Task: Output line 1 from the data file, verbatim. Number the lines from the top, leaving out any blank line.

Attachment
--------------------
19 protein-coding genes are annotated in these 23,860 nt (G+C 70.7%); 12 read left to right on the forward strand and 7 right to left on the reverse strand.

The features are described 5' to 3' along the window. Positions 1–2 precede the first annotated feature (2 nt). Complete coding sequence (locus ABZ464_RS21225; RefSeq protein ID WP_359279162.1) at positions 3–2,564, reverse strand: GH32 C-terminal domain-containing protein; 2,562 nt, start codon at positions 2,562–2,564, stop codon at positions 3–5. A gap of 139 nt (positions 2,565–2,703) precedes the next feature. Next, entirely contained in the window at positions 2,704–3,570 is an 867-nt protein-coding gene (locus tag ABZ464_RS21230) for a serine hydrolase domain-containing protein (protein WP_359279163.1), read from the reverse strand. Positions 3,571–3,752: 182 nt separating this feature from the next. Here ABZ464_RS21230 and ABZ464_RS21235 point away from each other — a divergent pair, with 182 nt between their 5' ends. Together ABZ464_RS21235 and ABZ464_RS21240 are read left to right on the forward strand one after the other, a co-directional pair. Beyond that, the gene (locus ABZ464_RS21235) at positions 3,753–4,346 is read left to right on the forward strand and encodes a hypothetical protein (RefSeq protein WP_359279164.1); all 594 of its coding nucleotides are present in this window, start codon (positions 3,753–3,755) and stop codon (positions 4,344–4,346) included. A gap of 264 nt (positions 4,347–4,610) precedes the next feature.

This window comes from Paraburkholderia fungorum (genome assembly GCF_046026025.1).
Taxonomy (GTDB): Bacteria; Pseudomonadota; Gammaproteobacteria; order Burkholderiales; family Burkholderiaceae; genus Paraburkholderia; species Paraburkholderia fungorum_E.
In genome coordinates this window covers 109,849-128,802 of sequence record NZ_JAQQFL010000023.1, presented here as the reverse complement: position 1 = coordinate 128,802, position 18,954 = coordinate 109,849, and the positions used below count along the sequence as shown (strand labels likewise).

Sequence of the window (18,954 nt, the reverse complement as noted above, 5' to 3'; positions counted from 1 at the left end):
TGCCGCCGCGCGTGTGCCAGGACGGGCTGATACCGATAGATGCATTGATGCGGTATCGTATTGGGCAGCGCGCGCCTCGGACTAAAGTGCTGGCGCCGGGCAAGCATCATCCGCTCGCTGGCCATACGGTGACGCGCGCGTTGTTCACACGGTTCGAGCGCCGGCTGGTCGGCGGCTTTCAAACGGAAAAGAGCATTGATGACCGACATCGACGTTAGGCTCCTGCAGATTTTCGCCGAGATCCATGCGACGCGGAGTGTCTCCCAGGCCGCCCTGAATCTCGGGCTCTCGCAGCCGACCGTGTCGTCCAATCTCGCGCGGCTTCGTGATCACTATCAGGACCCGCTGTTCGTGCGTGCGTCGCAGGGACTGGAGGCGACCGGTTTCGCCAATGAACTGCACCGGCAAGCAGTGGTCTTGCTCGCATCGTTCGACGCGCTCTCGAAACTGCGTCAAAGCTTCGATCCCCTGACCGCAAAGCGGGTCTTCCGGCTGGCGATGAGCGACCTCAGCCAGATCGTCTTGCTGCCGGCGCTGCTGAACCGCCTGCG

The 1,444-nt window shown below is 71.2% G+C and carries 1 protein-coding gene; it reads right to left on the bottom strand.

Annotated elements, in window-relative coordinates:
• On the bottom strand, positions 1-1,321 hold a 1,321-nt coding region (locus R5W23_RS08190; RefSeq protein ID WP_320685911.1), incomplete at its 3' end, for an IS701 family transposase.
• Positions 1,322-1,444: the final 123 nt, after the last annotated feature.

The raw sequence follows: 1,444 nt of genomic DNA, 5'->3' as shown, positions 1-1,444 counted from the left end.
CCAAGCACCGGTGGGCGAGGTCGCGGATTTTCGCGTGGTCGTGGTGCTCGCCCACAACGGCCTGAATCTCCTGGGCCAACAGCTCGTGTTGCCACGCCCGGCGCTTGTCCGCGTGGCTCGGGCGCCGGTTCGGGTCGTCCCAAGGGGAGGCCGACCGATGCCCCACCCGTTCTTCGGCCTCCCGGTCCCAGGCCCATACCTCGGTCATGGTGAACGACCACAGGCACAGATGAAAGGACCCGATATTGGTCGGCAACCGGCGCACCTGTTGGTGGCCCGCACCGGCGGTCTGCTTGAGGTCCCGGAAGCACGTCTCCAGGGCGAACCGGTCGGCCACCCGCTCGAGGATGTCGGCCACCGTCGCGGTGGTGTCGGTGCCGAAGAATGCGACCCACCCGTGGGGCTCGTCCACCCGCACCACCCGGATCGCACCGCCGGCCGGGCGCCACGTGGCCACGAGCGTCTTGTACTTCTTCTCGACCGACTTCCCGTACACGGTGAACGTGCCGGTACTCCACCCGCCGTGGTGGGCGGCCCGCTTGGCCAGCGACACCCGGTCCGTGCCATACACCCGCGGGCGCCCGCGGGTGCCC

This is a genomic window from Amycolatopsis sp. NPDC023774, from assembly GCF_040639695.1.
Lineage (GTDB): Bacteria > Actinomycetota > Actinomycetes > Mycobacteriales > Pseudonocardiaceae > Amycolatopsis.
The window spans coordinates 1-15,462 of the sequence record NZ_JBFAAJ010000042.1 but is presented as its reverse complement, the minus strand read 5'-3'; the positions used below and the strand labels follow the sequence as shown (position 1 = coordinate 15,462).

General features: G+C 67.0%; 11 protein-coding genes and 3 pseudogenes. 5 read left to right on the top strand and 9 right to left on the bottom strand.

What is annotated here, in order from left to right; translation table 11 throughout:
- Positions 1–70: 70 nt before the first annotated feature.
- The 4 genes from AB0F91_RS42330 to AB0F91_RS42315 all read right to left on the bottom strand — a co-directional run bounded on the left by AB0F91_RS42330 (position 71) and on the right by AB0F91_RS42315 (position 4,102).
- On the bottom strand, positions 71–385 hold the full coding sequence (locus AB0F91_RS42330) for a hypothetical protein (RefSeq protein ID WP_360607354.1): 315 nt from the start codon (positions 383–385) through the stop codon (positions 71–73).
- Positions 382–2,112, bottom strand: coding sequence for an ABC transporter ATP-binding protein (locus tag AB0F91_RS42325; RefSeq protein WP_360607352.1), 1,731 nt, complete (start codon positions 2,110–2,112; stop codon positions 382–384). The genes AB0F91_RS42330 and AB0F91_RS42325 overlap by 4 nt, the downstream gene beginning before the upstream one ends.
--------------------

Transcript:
19 protein-coding genes are annotated in these 23,860 nt (G+C 70.7%); 12 read left to right on the forward strand and 7 right to left on the reverse strand.